• Increasing stiffness as $r \rightarrow 0$.
  • Poor scaling due to large coefficients.
  • Starting integration at the stiff boundary $r \approx 0$.

In my comments I suggested not getting too close to r == 0, rescaling the BC Pr[1]/Ev == 0, and possible increasing WorkingPrecision would help solve the BVP. Here I'll show another approach by starting the integration at the stabler boundary condition.

Generally, one should expect it to be easier to start the integration at the boundary where there is no singularity (or numerics issues arising from one). The trouble is finding good starting initial conditions. One approach to BVP is to use to use FindRoot to find the Chebyshev series of a function that satisfies the BVP at the Chebyshev collocation points. The BCs are easy to implement, even the one at the singularity r == 0. One the one hand, this is not a particularly good example for the approach because of the singularity and numeric issue; other the other hand, with just 33 points, we quickly get a decent approximation that yields good starting points for u[1] and u'[1]. To implement this approach I modified J.M.'s chebdeval[] to return, the function, derivative, and second derivative values. (It also returns the input x to make the code in residual[] simpler. A bit of a kludge, I guess.)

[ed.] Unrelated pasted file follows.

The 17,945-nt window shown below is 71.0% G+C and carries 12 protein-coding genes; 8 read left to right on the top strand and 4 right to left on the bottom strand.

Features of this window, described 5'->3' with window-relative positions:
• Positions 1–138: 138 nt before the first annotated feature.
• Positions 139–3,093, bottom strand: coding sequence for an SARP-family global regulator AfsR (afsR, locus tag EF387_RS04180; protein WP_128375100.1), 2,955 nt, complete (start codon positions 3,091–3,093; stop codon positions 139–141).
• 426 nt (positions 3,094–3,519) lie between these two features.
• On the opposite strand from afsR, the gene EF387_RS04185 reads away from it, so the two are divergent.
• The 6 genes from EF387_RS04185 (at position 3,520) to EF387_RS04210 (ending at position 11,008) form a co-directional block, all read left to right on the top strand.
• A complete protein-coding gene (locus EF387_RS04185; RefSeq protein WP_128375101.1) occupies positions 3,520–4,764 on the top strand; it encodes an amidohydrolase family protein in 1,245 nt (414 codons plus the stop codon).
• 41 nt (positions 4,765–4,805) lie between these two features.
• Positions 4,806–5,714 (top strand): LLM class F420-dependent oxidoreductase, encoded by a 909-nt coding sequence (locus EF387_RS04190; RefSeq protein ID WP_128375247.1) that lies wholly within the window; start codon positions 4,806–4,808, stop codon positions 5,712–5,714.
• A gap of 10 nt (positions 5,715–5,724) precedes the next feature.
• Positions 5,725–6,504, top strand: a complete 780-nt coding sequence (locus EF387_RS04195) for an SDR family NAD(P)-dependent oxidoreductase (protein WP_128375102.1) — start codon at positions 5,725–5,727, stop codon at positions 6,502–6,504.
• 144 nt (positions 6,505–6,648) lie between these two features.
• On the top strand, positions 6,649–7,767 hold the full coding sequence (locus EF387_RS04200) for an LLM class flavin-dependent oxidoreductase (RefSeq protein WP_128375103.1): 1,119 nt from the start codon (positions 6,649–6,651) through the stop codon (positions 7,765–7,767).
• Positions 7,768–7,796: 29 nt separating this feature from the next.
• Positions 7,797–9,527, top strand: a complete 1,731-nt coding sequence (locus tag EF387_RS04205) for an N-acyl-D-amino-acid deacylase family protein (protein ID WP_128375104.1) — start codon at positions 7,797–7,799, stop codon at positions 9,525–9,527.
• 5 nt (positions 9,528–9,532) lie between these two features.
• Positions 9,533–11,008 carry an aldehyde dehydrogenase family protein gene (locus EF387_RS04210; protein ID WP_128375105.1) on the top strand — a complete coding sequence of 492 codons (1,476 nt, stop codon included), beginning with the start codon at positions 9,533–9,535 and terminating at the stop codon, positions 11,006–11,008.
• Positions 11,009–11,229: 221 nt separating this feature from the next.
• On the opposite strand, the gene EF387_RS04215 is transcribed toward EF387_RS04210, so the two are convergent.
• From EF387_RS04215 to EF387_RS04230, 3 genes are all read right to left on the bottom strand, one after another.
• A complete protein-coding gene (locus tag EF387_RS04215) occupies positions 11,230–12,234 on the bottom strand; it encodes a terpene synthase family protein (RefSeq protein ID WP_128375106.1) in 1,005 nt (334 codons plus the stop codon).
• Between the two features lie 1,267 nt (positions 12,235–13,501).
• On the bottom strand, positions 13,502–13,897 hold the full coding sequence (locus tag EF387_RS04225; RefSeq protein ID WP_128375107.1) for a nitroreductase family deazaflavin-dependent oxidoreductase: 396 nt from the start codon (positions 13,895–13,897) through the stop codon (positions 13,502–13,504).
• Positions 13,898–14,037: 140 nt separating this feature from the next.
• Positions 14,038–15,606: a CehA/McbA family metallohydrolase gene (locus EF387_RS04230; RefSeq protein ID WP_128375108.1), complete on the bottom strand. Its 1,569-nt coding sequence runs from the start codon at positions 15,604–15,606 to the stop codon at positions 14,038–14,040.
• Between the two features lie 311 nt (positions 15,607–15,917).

Another technique I use is to use Solve to rearrange an equation, so that it is better scaled. For instance, Solve[ODE, u''[r]] yields a result that can be put in the form u''[r] == RHS such that the error u''[r] - RHS is scaled such that the difference can be compared to u''[r]. which is the value NDSolve is computing from the ODE. Since NDSolve does this internally, it is not important for it, but it turns out to be helpful for FindRoot. Similarly we can rescale the BC at r == 1 with Solve[Pr[1] == 0, u[1]], although because of the nonlinear nature of Pr[1], it is more convenient here to solve for (1 + u[1])^2. NDSolve does not do this, so we have to do it in the call to NDSolve[].

Utility definitions and functions:

Clear[equ];
equ[] := Pr'[r] + (Pr[r] - Pt[r])/r == 0;  (* Basic ODE *)
equ[rs_, re_: 1] := {                      (* BVP *)
   equ[],
   u[rs] == Sqrt@rs,                       (* BC near r == 0 *)
   (1 + u[1])^2 == C[0] /. First@Solve[    (* Effectively rescales BC at r == 1 *)
      Rationalize[Rationalize@Pr[1] == 0, 0] /. (1 + u[1])^2 -> C[0], 
      C[0]]};
reduced = (Subtract @@ First@First@Solve[equ[], u''[r]]); (* Rescales ODE *)
error = reduced/(1*^-8 + Abs[u''[r]]); (* err rel to u''[r] when u''[r] > 10^-8 *)

(* computes {F, F', F'', x} of a Chebyshev series for F over {a,b} *)
Clear[chebdeval];
chebdeval[cof_List, x_, a_: 0, b_: 1] :=